Not here, of course. We're all just good buddies, right? But elsewhere in our life, we could do with a little more formality:
Our society is suffering from a tyranny of informality. It is rude. It is false intimacy. It is a product of the utopian, egalitarian fiction that society is one big happy village. A friendship circle, where we’re all holding hands. Station and hierarchy should be leveled because they are so nineteenth-century. In the modern world, we are all equal — so we are all pals.
And, of course, in the deepest sense we are all equal: equal before God, equal in moral worth. C. S. Lewis, the Christian apologist, wrote that “you have never talked to a mere mortal.” And you haven’t. All people, as Lewis put it, are “immortal horrors or everlasting splendors.”
But equality in the deepest sense does not mean equality in all things, especially on this side of eternity. Equality in all things is, indeed, frightening. (Do you remember how Robespierre’s égalité worked out?) And not only frightening, but boring, as well. Our differences make us interesting.
And, ultimately, equality in all things is false. A PhD has added to the stock of human knowledge; an undergraduate hasn’t. A priest can transform bread and wine; a layman can’t. Chancellor Merkel can affect the near course of history; I can’t. My friend’s father has successfully raised four children; I haven’t. The way we address each other should reflect these differences because these differences are real and material, and obvious.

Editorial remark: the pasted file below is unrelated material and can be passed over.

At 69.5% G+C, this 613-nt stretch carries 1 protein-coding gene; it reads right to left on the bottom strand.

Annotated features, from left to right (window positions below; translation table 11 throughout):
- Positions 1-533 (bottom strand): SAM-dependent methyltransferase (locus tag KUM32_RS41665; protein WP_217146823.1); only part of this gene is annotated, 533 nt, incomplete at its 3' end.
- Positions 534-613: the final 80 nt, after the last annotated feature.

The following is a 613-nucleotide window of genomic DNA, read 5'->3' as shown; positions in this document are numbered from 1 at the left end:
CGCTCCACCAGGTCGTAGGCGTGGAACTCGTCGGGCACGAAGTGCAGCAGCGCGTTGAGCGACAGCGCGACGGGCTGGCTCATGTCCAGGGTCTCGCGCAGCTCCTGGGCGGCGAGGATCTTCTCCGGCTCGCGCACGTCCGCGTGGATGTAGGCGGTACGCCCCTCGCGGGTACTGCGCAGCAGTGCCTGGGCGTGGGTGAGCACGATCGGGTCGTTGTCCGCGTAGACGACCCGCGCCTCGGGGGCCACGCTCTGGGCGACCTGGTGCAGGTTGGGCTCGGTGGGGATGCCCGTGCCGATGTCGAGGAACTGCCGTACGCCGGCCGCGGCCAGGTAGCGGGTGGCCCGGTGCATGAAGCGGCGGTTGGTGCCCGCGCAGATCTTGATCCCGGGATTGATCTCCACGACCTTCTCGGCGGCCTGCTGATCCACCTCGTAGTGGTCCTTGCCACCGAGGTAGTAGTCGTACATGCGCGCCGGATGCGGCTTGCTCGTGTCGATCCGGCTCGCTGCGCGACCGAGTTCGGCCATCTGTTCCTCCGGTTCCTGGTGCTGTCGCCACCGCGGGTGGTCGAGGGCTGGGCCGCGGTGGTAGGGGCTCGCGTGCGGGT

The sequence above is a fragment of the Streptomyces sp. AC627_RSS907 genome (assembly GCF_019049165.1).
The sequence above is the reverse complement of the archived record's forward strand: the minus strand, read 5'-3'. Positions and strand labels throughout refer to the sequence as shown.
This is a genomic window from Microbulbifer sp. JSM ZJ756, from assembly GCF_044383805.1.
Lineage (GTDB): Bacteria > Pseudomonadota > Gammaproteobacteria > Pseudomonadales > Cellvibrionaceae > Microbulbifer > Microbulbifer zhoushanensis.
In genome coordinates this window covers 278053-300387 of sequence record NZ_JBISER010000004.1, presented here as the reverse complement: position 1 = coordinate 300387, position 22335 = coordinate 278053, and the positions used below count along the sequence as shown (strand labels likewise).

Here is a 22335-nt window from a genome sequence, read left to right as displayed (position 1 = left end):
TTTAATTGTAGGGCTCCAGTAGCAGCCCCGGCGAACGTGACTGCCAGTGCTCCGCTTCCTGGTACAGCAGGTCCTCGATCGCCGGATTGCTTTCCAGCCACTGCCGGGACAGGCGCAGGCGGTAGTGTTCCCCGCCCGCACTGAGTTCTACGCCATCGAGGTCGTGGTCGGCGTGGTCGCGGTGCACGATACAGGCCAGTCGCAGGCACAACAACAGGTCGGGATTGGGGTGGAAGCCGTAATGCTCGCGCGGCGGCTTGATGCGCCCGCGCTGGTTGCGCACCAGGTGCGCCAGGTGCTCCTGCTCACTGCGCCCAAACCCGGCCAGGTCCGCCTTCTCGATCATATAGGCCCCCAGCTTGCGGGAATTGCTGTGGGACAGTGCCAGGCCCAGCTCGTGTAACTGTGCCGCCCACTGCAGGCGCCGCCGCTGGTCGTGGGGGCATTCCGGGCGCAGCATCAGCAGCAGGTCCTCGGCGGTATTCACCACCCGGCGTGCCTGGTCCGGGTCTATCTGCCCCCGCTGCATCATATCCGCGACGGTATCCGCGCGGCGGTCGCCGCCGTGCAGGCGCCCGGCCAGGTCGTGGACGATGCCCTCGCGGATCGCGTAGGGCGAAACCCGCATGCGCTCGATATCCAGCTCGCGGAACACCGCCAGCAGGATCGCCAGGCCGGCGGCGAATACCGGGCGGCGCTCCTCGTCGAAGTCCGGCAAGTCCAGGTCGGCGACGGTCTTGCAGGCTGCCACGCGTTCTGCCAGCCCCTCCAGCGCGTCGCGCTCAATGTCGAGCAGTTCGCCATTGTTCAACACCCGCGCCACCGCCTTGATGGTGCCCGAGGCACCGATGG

[. . .]
If every relationship begins on a first-name basis, then I am robbed of the ability to signal to someone that he has become a friend or close colleague by inviting him to address me by my first name. If the guy who comes to fix my cable calls me “Michael,” then what is left for my friends to call me? And isn’t it a little easier for the cable guy to give substandard service to “Tom” than to “Mr. Creal?”
Of course if any country in history was likely to suffer from the "we're all just pals" syndrome, it is this one: coming from the rigidly stratefied structure of Europe, we could hardly do otherwise than to overreact in the oppositer direction. Being too formal and atttentive to protocol would be neither possible noe desirable here.
But I think his point is well-taken. First-name familiarity is so common here that I'm actually starttled on the rare occasion when someone addresses me as "Mr. Morris." And whenever I lapse into formality, I get the same reaction.
We could specially benefit from a lidttle more formality in the upper reaches of politics. Thwe writer's rant was triggered by the joint press conference of President Obama and German Chancellor Merkel, whom the president referred to as "Angela" nearly two dozen times. As one of the most important heads of government today and an invited guest of the United Startes, she deserved more respect than that. But dignity is something we've come to expect less of from the White House. I blame JFK's hatless walk, or maybe it LBJ was the real villain for showing off his surgery scar.
I also like his point about how ubiquitous informality robs us of the ability to signal a change in the relationship. One of the charming things about Spanish is that it actually has different tenses for addressing someone else, a formal one (which, for example, a younger person uses when speaking to an adult) and an informal one. Sliiping into that tense signals to the other person that you think a certain level of familiarity has been reached.